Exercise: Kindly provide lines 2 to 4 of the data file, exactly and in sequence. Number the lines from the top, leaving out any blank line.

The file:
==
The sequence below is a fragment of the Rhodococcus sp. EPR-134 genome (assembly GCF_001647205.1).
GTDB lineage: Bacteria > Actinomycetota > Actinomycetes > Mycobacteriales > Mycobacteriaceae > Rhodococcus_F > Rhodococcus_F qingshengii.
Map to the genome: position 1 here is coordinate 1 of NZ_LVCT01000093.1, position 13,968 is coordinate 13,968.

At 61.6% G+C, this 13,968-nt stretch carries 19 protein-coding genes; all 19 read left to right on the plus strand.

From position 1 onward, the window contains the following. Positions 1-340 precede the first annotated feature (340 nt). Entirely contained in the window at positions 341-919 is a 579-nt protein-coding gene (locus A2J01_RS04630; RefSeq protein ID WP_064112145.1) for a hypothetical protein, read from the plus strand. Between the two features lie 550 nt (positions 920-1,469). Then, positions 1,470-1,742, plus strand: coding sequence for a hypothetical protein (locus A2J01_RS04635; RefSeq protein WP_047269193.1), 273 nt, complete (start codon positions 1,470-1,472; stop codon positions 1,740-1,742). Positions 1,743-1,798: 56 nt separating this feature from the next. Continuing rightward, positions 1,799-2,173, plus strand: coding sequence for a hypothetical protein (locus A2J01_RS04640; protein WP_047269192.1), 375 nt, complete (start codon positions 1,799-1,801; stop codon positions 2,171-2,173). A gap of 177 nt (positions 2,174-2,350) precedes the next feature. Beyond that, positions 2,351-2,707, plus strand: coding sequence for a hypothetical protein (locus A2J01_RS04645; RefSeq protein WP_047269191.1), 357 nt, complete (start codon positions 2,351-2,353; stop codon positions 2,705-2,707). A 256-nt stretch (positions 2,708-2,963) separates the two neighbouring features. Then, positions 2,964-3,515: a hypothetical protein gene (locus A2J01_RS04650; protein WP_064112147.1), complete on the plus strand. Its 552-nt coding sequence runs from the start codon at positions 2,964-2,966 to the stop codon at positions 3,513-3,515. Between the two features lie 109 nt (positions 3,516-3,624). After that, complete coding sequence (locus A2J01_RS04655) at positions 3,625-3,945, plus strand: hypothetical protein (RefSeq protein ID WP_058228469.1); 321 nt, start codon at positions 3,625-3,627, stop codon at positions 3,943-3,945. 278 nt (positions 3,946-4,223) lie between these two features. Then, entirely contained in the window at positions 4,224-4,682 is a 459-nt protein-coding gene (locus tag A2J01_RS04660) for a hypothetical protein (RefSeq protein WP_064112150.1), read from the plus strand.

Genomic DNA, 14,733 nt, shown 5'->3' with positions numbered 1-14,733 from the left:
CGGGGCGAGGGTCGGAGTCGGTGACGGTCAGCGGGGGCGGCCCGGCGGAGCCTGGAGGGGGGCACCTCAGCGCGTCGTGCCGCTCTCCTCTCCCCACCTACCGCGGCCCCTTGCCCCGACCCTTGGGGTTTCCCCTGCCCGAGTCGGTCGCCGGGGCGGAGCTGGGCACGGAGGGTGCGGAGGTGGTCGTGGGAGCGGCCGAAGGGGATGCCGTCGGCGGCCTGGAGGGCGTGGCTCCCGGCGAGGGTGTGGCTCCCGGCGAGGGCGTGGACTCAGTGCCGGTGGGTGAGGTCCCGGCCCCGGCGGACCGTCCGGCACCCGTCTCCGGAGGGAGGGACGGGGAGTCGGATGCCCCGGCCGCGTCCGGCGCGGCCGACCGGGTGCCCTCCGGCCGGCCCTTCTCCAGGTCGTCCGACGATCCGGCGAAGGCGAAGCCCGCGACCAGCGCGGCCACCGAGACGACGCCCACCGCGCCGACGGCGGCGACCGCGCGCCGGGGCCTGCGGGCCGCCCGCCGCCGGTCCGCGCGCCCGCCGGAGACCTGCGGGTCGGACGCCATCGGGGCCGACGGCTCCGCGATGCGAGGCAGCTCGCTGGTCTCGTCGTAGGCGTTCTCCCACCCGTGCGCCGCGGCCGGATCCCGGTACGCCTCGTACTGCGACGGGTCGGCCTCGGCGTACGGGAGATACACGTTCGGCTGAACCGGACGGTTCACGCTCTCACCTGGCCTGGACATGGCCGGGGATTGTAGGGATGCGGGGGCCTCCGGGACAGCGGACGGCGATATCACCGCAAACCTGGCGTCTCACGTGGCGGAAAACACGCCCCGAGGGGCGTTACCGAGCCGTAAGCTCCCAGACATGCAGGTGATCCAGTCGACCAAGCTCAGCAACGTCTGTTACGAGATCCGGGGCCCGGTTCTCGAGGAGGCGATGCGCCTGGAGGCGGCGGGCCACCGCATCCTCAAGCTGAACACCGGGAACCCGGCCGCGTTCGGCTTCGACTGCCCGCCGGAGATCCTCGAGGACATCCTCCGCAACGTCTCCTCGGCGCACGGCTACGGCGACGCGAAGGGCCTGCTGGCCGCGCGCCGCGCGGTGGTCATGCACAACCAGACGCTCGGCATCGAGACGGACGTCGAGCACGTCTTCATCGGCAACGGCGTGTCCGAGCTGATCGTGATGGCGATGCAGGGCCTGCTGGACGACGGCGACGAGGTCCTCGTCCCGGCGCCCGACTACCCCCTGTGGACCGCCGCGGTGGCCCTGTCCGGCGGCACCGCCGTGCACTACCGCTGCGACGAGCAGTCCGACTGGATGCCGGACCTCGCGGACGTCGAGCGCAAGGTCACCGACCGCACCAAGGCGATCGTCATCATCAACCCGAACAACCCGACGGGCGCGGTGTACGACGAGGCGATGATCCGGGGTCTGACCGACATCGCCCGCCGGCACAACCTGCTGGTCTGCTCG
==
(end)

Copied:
GTDB lineage: Bacteria > Actinomycetota > Actinomycetes > Mycobacteriales > Mycobacteriaceae > Rhodococcus_F > Rhodococcus_F qingshengii.
Map to the genome: position 1 here is coordinate 1 of NZ_LVCT01000093.1, position 13,968 is coordinate 13,968.

At 61.6% G+C, this 13,968-nt stretch carries 19 protein-coding genes; all 19 read left to right on the plus strand.